Magazine, ImmigrationAlex R. Piquero, Iowa View contributor

This is not a commentary on Rob Tibbetts’ heartfelt and poignant essay on his daughter’s death and how it has been used by various people for their own personal or political gain. Nor is this a commentary on Donald Trump Jr.’s comments about his view on Democrats’ reaction to Mollie Tibbetts’ death. Instead, this is a commentary on what the data and research tell us about immigrants, immigration, and crime. Here’s the punch line: there is no “there there.”

Years of research, using different sources of data (self-reports, arrests, convictions), at different levels of analysis (individual, city, state), conducted in different time periods, by different authors continues to show the exact same finding: Immigrants do not commit crime at higher rates than native-born Americans, and more immigration, in the aggregate, does not lead to more crime. Period.

Some readers will bypass this round of science and then say, ‘well it’s illegal immigration’ or ‘undocumented immigrants’ that we’re worried about and point to Mollie Tibbetts’ death as an example of a failed immigration or border system. In his essay, Trump insists for more correct reporting on illegal alien crime. And although we have no precise estimate of the number of illegal or undocumented immigrants in the United States (and therefore, just knowing the numerator of their offenses tells us little by way of comparing to native-born Americans), some research does exist concerning the criminal activity of illegal/undocumented immigrants. So what do those studies tell us?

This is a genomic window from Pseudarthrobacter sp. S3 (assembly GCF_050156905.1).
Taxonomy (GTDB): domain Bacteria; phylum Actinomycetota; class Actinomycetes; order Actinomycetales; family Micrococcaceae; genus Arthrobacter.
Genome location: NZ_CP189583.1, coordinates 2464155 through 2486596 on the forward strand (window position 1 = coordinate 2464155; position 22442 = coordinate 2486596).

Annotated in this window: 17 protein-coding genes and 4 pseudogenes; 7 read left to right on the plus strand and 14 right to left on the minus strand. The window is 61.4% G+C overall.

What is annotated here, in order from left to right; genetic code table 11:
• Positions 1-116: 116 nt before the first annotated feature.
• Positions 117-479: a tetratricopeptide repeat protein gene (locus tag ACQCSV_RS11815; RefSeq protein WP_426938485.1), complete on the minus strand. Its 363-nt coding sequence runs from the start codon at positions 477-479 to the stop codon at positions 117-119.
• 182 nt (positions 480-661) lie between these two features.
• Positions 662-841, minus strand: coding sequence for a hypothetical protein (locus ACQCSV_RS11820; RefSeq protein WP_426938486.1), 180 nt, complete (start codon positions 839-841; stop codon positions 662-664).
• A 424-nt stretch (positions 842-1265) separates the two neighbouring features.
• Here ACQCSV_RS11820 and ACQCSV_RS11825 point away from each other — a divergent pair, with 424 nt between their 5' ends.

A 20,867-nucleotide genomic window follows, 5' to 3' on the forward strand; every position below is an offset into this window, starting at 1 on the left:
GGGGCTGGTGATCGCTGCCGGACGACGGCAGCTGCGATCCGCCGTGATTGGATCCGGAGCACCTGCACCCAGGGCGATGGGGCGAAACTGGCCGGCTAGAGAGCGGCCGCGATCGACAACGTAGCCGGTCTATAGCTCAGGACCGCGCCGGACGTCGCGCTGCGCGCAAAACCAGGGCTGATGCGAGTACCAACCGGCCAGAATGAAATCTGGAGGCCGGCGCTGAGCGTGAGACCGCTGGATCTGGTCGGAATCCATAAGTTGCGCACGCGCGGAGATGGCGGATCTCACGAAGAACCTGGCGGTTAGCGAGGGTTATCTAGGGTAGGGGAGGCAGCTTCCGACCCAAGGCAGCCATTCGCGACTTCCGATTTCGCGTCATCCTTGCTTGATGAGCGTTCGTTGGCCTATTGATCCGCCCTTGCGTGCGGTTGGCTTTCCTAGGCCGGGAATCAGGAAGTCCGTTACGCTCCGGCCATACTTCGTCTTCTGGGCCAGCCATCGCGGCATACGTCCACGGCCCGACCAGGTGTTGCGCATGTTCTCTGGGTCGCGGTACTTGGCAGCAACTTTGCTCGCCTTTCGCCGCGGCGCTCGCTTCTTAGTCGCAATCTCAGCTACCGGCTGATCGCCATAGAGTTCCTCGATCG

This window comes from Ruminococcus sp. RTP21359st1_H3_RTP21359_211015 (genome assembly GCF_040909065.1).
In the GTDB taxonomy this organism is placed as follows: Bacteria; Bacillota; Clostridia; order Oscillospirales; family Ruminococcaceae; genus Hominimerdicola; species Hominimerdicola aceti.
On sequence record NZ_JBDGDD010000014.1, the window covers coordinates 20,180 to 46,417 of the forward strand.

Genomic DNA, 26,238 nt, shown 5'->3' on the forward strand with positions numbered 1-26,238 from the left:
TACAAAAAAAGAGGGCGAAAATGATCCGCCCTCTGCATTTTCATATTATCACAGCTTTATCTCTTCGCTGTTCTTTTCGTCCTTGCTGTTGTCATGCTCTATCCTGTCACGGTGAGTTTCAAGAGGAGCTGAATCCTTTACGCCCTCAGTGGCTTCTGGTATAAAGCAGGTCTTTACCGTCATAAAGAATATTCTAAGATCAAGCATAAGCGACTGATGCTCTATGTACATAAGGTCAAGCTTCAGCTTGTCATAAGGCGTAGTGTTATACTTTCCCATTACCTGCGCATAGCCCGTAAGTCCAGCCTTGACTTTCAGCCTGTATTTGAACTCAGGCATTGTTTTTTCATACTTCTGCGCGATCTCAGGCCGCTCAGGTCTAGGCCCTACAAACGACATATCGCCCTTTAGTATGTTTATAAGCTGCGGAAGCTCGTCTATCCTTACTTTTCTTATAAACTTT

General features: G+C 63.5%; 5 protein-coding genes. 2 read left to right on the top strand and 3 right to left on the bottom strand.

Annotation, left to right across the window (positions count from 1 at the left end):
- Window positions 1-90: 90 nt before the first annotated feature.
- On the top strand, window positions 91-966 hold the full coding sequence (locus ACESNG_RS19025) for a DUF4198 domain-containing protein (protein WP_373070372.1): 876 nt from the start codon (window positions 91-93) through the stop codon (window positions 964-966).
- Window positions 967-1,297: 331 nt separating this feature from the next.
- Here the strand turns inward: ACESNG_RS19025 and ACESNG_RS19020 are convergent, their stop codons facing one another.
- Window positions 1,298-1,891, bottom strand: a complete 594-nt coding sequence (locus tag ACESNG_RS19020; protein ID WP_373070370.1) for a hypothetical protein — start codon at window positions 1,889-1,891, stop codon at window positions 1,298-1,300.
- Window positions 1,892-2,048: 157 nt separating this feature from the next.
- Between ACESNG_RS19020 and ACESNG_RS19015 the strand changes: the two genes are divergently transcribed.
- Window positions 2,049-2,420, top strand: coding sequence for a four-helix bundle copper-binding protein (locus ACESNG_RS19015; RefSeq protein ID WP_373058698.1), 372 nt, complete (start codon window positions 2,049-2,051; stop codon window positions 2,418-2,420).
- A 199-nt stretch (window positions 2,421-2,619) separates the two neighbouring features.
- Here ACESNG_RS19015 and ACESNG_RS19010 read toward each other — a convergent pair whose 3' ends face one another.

The punch line is the same: Illegal immigration does not increase (violent) crime.

As reported by NPR in May, four scientific studies, including one that I was part of, provide no evidence linking illegal immigration to crime. This is the case from research completed at the national level over a three decade time period by University of Wisconsin sociologist Michael Light. It also includes research by the Cato Institute comparing conviction and arrest rates in Texas. And it includes my own co-authored research published in Migration Letters showing that young undocumented immigrants self-reported committing less crime than either their legal immigrant or U.S.-born peers.

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